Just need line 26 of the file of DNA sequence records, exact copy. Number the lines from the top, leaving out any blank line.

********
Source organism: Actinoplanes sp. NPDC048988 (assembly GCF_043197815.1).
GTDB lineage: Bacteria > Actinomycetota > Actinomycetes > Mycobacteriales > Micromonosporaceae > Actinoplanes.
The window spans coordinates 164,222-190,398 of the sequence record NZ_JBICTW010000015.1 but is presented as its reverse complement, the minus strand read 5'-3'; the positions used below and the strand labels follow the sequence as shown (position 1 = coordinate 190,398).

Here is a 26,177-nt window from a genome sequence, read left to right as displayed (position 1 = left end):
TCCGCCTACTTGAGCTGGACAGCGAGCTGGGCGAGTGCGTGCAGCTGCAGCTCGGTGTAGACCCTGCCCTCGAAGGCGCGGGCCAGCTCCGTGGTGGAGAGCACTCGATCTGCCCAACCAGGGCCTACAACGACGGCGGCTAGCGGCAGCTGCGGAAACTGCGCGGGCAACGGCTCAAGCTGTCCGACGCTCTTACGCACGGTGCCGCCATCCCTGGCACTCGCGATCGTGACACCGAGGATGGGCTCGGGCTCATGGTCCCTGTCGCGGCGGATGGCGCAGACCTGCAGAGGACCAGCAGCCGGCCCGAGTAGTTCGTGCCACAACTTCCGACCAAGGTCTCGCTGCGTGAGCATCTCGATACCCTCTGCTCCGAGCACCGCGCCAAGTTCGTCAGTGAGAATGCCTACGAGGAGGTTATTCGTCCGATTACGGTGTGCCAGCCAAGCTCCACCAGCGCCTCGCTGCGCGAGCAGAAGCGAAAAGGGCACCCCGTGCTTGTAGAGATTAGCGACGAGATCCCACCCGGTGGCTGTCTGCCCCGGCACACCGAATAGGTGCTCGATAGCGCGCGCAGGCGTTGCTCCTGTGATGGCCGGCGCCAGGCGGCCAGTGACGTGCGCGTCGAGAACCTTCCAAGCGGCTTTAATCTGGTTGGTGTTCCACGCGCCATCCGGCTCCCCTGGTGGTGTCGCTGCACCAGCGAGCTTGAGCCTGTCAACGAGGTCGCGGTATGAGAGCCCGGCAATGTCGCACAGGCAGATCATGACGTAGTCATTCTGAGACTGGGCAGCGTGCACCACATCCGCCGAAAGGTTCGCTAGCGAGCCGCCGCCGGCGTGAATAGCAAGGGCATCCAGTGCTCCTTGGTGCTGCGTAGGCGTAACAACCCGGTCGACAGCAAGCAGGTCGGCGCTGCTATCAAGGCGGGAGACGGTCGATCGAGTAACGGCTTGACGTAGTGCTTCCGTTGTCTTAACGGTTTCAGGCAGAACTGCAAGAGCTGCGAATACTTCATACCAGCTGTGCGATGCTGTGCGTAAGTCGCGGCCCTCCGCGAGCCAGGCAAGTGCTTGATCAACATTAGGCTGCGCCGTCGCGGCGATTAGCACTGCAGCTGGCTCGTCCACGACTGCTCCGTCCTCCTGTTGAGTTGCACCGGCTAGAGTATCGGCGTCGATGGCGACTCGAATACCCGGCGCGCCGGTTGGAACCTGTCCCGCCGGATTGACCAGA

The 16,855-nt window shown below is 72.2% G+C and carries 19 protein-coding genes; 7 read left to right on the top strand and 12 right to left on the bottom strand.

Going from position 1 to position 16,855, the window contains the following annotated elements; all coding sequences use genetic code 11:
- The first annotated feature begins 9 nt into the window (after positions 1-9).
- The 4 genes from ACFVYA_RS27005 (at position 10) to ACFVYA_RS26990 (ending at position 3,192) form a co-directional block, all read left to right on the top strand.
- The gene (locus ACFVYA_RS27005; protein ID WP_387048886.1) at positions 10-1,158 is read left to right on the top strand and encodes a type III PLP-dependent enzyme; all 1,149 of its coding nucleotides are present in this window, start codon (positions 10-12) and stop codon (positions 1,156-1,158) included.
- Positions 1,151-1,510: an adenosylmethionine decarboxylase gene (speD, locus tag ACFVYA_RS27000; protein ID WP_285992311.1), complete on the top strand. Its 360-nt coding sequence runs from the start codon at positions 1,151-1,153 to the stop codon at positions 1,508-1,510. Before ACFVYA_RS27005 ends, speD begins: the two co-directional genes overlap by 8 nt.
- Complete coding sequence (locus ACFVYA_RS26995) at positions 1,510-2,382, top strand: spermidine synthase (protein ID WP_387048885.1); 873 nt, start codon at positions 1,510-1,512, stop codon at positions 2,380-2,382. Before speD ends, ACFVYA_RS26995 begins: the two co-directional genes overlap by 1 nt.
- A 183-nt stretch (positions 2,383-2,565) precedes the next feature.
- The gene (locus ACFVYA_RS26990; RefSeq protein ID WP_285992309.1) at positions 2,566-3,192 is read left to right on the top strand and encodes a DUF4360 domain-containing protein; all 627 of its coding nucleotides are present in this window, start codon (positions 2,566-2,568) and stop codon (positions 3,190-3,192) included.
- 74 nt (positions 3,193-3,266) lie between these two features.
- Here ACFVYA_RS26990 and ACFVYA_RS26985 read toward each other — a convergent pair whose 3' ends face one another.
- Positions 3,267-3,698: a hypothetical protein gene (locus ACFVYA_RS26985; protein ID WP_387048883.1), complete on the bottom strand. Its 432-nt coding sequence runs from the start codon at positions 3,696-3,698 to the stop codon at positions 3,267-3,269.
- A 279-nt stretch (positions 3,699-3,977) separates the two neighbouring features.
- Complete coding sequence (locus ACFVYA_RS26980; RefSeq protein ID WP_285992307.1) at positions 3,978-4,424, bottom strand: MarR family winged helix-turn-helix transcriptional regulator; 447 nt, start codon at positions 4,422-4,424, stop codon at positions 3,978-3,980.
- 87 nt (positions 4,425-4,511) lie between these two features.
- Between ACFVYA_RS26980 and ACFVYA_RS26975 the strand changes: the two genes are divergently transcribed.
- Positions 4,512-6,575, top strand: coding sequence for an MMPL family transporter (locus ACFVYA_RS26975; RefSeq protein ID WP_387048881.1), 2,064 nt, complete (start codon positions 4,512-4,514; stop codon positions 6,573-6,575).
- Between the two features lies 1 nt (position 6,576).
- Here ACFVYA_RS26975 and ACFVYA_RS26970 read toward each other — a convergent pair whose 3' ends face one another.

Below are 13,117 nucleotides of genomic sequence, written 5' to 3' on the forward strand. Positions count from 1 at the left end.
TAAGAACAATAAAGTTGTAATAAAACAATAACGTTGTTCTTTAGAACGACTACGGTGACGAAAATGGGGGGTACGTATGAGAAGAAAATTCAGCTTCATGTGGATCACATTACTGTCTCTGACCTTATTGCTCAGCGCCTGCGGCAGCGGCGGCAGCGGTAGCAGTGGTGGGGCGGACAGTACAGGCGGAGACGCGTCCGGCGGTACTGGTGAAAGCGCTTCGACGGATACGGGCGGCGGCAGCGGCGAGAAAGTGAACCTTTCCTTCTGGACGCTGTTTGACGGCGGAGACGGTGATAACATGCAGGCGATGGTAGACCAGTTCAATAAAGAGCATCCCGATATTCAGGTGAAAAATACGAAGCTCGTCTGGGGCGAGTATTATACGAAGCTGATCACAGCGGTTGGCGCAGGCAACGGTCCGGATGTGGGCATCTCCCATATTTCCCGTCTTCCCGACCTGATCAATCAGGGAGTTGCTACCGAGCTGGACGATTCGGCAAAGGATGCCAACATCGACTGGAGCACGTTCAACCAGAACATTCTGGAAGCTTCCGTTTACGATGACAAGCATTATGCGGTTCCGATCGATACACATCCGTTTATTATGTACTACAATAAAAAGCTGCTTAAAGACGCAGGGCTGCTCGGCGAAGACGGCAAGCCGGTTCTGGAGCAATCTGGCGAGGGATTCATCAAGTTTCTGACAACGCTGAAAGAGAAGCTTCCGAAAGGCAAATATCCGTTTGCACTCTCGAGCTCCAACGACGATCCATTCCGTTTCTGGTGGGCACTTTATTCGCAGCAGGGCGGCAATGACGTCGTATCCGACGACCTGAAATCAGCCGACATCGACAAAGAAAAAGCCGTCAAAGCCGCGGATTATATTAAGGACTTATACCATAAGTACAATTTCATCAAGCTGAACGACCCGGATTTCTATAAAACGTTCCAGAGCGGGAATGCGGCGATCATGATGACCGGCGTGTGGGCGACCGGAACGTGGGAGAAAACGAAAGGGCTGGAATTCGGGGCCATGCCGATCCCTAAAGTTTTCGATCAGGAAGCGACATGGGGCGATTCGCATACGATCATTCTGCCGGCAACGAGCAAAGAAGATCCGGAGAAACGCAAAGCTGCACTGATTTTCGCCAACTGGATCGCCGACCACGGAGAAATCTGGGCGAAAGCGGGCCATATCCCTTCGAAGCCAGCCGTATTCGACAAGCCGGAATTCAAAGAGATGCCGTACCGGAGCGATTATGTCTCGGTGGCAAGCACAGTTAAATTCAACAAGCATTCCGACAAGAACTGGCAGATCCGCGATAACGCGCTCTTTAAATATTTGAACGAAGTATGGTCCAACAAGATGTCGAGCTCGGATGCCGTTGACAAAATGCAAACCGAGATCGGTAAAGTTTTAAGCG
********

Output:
TAAGAACAATAAAGTTGTAATAAAACAATAACGTTGTTCTTTAGAACGACTACGGTGACGAAAATGGGGGGTACGTATGAGAAGAAAATTCAGCTTCATGTGGATCACATTACTGTCTCTGACCTTATTGCTCAGCGCCTGCGGCAGCGGCGGCAGCGGTAGCAGTGGTGGGGCGGACAGTACAGGCGGAGACGCGTCCGGCGGTACTGGTGAAAGCGCTTCGACGGATACGGGCGGCGGCAGCGGCGAGAAAGTGAACCTTTCCTTCTGGACGCTGTTTGACGGCGGAGACGGTGATAACATGCAGGCGATGGTAGACCAGTTCAATAAAGAGCATCCCGATATTCAGGTGAAAAATACGAAGCTCGTCTGGGGCGAGTATTATACGAAGCTGATCACAGCGGTTGGCGCAGGCAACGGTCCGGATGTGGGCATCTCCCATATTTCCCGTCTTCCCGACCTGATCAATCAGGGAGTTGCTACCGAGCTGGACGATTCGGCAAAGGATGCCAACATCGACTGGAGCACGTTCAACCAGAACATTCTGGAAGCTTCCGTTTACGATGACAAGCATTATGCGGTTCCGATCGATACACATCCGTTTATTATGTACTACAATAAAAAGCTGCTTAAAGACGCAGGGCTGCTCGGCGAAGACGGCAAGCCGGTTCTGGAGCAATCTGGCGAGGGATTCATCAAGTTTCTGACAACGCTGAAAGAGAAGCTTCCGAAAGGCAAATATCCGTTTGCACTCTCGAGCTCCAACGACGATCCATTCCGTTTCTGGTGGGCACTTTATTCGCAGCAGGGCGGCAATGACGTCGTATCCGACGACCTGAAATCAGCCGACATCGACAAAGAAAAAGCCGTCAAAGCCGCGGATTATATTAAGGACTTATACCATAAGTACAATTTCATCAAGCTGAACGACCCGGATTTCTATAAAACGTTCCAGAGCGGGAATGCGGCGATCATGATGACCGGCGTGTGGGCGACCGGAACGTGGGAGAAAACGAAAGGGCTGGAATTCGGGGCCATGCCGATCCCTAAAGTTTTCGATCAGGAAGCGACATGGGGCGATTCGCATACGATCATTCTGCCGGCAACGAGCAAAGAAGATCCGGAGAAACGCAAAGCTGCACTGATTTTCGCCAACTGGATCGCCGACCACGGAGAAATCTGGGCGAAAGCGGGCCATATCCCTTCGAAGCCAGCCGTATTCGACAAGCCGGAATTCAAAGAGATGCCGTACCGGAGCGATTATGTCTCGGTGGCAAGCACAGTTAAATTCAACAAGCATTCCGACAAGAACTGGCAGATCCGCGATAACGCGCTCTTTAAATATTTGAACGAAGTATGGTCCAACAAGATGTCGAGCTCGGATGCCGTTGACAAAATGCAAACCGAGATCGGTAAAGTTTTAAGCG